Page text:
Deuteronomy 5:18

The book of Deuteronomy is the fifth and last book of the Torah (“law”). It continues the story of the first 4 books and picks up exactly where the book of Numbers ends (with the people on the plain of Moab). Therefore, as we set the context for the book of Deuteronomy, it is important that we briefly summarize the theme of the previous books to see how the story of God unfolds.

Genesis describes God’s plan to bless the Israelites and the world through one man named Abraham (Gen. 12:1-3). Exodus focuses on God’s loving act by which He rescued the Israelites from Egypt in order to have a covenant relationship with them. Once the children of Israel are redeemed, Leviticus instructs them to live a holy life that reflects the life of their covenant redeemer (cf. Lev. 19). Since the first generation of the Israelites failed to obey God wholeheartedly, the book of Numbers displays a strong contrast between God’s faithfulness and the nation’s failure. That is why the book of Deuteronomy reiterates and expands on the covenant to a new generation of Israelites poised to enter and conquer the Promised Land. The message of the book is centered around two key terms: love and loyalty (Deut. 6:4-5).

Deuteronomy 5 begins the exposition of the covenantal principles by which the Israelites were to live in the Promised Land as vassals or servants of Yahweh. This chapter is divided into three parts.

• The first part deals with Moses’s exhortation to Israel to obey God’s commandments. Here, Moses reminds the people of God’s manifestation at Mount Horeb (Sinai) where He established a covenant relationship with them and promised that if they walked in obedience as a nation, they would serve a priestly function to other nations (vv. 1-5).
• The second part deals with Moses’s restatement of the Ten Commandments God gave to Israel at Mount Sinai after redeeming them from bondage in Egypt (vv. 6-21).

• The third part focuses on exhorting Israel to fear God and walk in obedience by reminding them of the time when their elders asked Moses to be the mediator between the LORD and His people, because the Israelites were afraid upon hearing God’s voice from the midst of the fire at Mount Sinai (vv. 22-33).

Essentially, this chapter serves to encourage Israel to be loyal to their Suzerain (Ruler) God by reminding them of their past commitments with Him at Mount Horeb (Sinai). It provides assurance that God will keep His part of the bargain and see to their success if they will walk faithfully, as well as reminding them that they experienced that God is a consuming fire (Deut. 4:24).

It also reminds Israel of the three pillars of self-governance set up by God as the social order for His priestly nation: rule of law, private property, and consent of the governed.

The Seventh Commandment

God prohibits Israel from committing adultery.

In Leviticus 18, God instructs Israel to avoid repeating the sexual practices they observed in Egypt and will observe in Canaan. These practices included a full range of immoral sexual behavior ranging from incest of every sort imaginable to sex with animals. The fertility cults attached to the various forms of pagan religions embraced various forms of sexual immorality as an integral part of their idol worship. When Israel sinned by worshiping the golden calf, they “rose up to play” (Exodus 32:6) which probably meant they engaged in the sort of sexual immorality they had observed in Egypt.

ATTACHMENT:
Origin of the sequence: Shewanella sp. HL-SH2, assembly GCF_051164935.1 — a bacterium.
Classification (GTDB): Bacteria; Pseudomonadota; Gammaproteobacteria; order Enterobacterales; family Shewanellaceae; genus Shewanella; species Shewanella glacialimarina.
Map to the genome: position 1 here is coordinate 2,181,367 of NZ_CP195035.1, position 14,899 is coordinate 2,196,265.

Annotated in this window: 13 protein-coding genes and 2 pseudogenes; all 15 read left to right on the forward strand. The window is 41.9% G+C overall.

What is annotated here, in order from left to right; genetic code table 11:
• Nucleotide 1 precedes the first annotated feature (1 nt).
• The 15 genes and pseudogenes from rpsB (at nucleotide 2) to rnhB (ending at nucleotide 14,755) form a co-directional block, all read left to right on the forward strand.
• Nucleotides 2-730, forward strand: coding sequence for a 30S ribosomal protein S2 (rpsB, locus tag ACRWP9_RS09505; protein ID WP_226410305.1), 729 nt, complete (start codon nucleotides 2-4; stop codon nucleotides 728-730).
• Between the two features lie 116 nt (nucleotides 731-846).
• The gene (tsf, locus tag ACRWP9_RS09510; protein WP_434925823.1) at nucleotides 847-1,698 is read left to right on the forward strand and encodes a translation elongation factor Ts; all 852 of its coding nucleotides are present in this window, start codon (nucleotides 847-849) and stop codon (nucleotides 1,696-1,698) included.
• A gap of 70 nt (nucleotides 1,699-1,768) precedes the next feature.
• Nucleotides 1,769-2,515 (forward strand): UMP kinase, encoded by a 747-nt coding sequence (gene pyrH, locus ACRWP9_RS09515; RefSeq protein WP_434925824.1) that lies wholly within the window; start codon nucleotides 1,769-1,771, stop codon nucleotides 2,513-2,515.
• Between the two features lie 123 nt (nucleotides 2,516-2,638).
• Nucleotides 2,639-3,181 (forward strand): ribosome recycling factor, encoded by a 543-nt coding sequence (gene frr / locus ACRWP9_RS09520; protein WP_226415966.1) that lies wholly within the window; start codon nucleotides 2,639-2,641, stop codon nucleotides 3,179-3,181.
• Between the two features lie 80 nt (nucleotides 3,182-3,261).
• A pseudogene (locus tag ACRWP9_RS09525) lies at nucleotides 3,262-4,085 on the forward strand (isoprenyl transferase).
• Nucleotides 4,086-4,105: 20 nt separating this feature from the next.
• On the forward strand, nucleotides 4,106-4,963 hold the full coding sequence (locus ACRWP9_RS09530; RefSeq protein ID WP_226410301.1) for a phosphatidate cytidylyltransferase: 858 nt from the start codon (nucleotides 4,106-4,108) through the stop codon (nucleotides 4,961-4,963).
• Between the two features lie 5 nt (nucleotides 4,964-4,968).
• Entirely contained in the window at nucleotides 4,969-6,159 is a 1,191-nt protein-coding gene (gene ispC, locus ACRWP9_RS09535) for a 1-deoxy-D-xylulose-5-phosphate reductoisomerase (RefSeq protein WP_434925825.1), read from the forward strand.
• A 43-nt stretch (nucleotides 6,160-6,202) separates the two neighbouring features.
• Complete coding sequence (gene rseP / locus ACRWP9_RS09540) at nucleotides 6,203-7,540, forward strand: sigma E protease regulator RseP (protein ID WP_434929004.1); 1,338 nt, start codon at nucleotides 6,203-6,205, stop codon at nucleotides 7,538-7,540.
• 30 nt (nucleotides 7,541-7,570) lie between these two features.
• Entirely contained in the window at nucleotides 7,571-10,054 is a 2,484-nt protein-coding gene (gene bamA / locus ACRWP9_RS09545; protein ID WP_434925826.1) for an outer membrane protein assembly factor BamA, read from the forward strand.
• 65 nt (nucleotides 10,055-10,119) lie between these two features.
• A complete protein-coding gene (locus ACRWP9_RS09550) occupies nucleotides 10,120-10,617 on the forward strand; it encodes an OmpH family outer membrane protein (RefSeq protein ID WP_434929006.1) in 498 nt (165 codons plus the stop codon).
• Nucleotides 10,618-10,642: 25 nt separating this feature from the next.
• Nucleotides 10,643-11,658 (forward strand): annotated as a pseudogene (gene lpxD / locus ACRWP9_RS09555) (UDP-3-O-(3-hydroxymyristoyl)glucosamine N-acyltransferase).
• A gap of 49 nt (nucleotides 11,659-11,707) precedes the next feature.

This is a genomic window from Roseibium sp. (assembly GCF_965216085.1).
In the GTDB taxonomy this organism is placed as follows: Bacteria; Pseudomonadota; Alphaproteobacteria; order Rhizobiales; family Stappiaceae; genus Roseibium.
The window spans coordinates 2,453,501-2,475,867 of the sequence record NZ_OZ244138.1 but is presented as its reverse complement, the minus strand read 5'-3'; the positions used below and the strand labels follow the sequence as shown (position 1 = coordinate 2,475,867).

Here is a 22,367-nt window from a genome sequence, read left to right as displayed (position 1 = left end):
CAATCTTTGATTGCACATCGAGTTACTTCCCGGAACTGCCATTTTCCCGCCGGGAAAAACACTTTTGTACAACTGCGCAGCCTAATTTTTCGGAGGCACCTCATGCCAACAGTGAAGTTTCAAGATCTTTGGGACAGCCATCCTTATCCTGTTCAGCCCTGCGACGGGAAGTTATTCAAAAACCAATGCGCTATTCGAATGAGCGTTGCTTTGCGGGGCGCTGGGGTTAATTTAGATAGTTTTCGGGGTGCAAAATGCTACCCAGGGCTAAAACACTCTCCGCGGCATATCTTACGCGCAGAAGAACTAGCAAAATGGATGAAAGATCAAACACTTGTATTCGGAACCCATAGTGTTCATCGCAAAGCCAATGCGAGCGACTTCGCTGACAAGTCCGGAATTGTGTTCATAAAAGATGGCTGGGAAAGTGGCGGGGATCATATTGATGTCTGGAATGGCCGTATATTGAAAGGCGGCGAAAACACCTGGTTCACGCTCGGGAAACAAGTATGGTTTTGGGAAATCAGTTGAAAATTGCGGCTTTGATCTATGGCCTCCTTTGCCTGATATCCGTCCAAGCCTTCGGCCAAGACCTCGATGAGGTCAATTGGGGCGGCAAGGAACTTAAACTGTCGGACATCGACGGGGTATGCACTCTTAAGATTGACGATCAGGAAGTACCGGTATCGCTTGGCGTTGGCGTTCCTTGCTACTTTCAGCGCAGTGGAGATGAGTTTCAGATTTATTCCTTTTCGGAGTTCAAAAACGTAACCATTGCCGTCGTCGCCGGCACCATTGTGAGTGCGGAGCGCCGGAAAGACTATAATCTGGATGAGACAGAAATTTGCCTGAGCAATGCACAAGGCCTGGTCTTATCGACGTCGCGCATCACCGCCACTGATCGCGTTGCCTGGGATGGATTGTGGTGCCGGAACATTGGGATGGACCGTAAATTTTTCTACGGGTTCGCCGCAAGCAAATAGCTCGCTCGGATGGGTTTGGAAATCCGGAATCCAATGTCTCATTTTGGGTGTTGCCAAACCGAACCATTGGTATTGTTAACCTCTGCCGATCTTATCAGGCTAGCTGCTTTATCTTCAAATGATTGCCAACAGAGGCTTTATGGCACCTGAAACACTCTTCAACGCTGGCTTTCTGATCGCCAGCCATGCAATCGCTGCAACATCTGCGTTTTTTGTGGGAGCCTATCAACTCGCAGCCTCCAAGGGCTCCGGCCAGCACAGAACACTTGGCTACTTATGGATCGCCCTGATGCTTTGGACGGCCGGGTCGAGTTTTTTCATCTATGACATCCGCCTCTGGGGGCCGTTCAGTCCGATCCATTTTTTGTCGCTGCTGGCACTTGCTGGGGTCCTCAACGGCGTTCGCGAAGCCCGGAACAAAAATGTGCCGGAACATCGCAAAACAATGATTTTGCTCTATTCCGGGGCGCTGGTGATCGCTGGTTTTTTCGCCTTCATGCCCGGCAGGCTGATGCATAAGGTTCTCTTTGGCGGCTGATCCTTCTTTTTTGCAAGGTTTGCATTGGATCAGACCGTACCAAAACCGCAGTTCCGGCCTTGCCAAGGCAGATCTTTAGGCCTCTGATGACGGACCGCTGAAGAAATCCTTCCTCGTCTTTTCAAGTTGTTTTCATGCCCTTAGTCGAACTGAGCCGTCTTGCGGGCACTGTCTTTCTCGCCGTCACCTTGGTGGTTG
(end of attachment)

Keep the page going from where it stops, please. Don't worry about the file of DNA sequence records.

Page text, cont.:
It was also common practice in the ancient Near East for rulers to kill husbands and steal their wives, which is why Abraham asked his wife Sarah to identify herself as his sister as they journeyed through unfamiliar lands (Genesis 12:13). It was into this culture of sexual promiscuity and perversion that God stated the seventh commandment not to commit adultery.

The verb translated here as “to commit adultery” refers to a sexual intercourse of a man and a married woman, according to Leviticus 20:10 and Ezekiel 16:32. Just as God used the familiar and broadly applied Suzerain-vassal covenant format to make His covenant with Israel, He sometimes applied other familiar patterns. This particular command seems to mirror similar laws in the ancient Near East. For example, the code of Hammurabi, a Babylonian code of law that likely predated the Ten Commandments (being dated to about 1754 BC), stated, “If the wife of a man is caught lying with another man, they shall bind them and throw them into the water.” According to Leviticus 20:10, if a married woman has sex with a man, both she as well as the man are to be put to death.

Jesus made clear that God intended for marriage to be the union of a male and female that would remain unbroken (Matthew 19:3-9); Genesis 2:24). However, Jesus also explained that God allowed for divorce as a departure from His original design because of the hardness of the hearts of men (Matthew 19:7-9). It appears that God made a similar exception to His original design by allowing polygamy, which could be a reason this seventh commandment only refers to the woman as being married.

The prohibition against adultery continues in the New Testament era (Matthew 5:27-28; Romans 13:9; Galatians 5:19; Jas. 2:11). Jesus himself expands this prohibition by saying that “everyone who looks at a woman with lust for her has already committed adultery with her in his heart” (Matthew 5:28). Thus, believers today are to exercise caution to avoid cultivating lust, which is the root of adultery. All sin is displeasing to God, but according to 1 Corinthians 6:18, sexual sin is especially harmful because it is a sin against our own bodies.

Biblical Text:

18 You shall not commit adultery.

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